Catherine Yass: High Wire
- Liz Shannon
- 22 May 2008
CCA, Glasgow, until Sat 24 May
FILM AND PHOTOGRAPHY INSTALLATION
In July 2007 French high wire artist Didier Pasquette attempted to walk between three of Glasgow’s Red Road high rise tower blocks. The event turned out to be somewhat anti-climatic with high winds leading Pasquette to abandon his walk after several steps out onto the wire and, terrifyingly, retrace his path. This event forms the basis of this exhibition by Turner Prize-nominated artist Catherine Yass.
The exhibition begins with a series of lightboxes featuring photographic negatives of the tower blocks, with the high wire scratched in, leaving a bright, jagged line. Inevitably, the major piece is the four-screen film installation of the walk itself, showing Pasquette from three angles, along with the view from his head-mounted camera. While some viewers of the film may be quite terrified by the vertiginous views, its detached presentation makes the walk itself seem surprisingly mundane, and undercuts the extraordinary nature of the act.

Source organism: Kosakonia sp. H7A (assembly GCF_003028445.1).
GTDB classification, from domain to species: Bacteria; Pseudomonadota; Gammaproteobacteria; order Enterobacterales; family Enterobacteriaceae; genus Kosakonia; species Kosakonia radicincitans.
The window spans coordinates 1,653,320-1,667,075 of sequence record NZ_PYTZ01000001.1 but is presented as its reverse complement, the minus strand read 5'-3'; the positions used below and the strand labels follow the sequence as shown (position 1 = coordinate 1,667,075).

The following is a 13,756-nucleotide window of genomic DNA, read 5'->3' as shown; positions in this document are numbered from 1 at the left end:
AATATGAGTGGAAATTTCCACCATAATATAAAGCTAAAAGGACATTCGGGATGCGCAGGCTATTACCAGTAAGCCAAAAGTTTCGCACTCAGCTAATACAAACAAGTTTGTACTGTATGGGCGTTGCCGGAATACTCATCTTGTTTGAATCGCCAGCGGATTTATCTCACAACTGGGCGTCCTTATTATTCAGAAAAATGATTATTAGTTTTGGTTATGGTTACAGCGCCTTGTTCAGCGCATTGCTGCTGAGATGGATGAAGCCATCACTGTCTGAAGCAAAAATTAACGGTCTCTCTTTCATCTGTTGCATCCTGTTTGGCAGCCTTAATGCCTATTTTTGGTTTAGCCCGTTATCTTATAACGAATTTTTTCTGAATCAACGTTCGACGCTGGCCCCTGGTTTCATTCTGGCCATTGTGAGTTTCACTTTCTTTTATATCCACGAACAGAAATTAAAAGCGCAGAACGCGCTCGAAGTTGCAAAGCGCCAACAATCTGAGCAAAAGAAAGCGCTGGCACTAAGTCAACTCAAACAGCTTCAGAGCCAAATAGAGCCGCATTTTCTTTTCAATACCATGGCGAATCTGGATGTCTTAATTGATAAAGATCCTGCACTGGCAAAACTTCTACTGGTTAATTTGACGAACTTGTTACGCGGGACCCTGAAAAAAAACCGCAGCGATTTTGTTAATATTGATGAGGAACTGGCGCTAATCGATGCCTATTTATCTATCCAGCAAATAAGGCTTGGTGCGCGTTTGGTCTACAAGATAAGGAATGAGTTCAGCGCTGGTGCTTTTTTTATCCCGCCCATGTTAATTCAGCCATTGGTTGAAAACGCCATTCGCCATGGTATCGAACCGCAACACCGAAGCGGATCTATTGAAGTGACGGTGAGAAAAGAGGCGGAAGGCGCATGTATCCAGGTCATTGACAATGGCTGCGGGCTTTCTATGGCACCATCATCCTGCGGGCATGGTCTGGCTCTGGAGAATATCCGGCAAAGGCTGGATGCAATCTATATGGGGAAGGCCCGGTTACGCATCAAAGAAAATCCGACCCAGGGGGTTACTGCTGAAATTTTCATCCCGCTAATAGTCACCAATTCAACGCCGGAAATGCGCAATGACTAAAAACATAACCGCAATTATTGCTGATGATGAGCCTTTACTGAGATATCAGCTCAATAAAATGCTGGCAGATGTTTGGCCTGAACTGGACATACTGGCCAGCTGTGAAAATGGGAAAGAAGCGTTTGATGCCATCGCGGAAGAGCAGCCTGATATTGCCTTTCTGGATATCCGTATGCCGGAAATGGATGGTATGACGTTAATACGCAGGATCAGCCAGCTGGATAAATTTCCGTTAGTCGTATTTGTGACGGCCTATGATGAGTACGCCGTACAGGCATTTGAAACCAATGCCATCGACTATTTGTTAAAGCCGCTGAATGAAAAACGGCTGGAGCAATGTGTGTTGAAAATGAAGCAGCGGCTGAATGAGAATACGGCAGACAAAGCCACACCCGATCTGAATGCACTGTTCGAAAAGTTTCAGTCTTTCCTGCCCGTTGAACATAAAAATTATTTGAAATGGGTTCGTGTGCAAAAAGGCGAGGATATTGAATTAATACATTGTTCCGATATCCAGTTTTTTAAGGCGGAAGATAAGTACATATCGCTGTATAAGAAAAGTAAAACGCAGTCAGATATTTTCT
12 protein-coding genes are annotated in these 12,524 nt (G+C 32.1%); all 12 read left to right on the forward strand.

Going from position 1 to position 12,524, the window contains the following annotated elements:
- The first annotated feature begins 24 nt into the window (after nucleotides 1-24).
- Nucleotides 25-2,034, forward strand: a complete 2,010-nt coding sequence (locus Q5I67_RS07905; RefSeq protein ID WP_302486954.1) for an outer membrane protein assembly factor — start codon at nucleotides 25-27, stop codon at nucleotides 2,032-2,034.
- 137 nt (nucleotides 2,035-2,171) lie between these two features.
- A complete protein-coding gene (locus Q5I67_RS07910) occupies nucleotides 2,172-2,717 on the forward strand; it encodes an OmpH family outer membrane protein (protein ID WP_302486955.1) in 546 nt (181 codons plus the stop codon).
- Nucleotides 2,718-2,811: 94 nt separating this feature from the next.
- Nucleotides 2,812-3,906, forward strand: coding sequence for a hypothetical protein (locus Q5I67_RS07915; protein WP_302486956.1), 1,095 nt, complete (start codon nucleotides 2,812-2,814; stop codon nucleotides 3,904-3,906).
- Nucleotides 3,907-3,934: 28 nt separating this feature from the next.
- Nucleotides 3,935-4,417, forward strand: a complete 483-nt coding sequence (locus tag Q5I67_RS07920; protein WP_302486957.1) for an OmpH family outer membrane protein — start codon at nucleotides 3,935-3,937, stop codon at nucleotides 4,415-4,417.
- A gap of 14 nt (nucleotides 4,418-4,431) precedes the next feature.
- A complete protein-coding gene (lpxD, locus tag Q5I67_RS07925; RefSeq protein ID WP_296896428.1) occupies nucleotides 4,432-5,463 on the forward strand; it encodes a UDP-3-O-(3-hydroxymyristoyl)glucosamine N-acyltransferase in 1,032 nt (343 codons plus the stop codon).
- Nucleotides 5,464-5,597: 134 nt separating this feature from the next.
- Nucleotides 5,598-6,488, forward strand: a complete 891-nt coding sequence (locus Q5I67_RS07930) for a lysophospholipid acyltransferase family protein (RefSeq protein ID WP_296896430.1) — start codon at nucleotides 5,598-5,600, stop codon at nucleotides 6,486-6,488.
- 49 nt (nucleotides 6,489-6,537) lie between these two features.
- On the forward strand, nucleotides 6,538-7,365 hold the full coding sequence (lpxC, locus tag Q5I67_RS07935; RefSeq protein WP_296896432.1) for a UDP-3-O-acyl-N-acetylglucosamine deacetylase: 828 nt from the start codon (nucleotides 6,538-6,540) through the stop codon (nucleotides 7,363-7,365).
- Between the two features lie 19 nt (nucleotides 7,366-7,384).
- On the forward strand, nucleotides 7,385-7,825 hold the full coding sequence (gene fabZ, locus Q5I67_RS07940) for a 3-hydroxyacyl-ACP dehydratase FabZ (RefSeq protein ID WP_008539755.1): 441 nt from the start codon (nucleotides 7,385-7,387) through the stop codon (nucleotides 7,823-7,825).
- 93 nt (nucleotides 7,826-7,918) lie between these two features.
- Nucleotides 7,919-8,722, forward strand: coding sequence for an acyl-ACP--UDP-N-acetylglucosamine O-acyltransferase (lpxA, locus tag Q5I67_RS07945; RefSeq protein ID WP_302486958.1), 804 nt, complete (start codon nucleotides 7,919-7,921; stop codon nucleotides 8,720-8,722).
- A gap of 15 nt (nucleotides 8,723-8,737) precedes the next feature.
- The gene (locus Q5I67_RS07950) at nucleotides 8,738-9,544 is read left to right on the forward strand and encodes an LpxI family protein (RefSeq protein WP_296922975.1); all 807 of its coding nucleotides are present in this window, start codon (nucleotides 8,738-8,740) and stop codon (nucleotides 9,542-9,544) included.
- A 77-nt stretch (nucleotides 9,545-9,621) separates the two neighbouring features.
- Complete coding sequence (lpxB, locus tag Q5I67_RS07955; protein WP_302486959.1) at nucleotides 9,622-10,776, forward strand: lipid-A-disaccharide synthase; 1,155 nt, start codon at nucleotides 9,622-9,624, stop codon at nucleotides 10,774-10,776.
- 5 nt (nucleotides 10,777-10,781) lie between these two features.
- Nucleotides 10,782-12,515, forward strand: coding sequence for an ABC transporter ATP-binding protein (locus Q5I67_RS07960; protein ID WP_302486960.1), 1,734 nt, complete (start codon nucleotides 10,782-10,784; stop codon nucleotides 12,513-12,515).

The Red Road housing development’s status as synonymous with the failure of Modernist architecture’s utopian ideal of good quality, well-designed housing for all, makes it the ideal literal and ideological centre of Yass’ project. However, it is only in the exhibition’s resource area that the conflicting passions behind the building (and survival) of the Red Road blocks becomes explicit, and while Pasquette’s wire walk is incredible, Yass fails to locate the emotion within either the event or the background subject matter.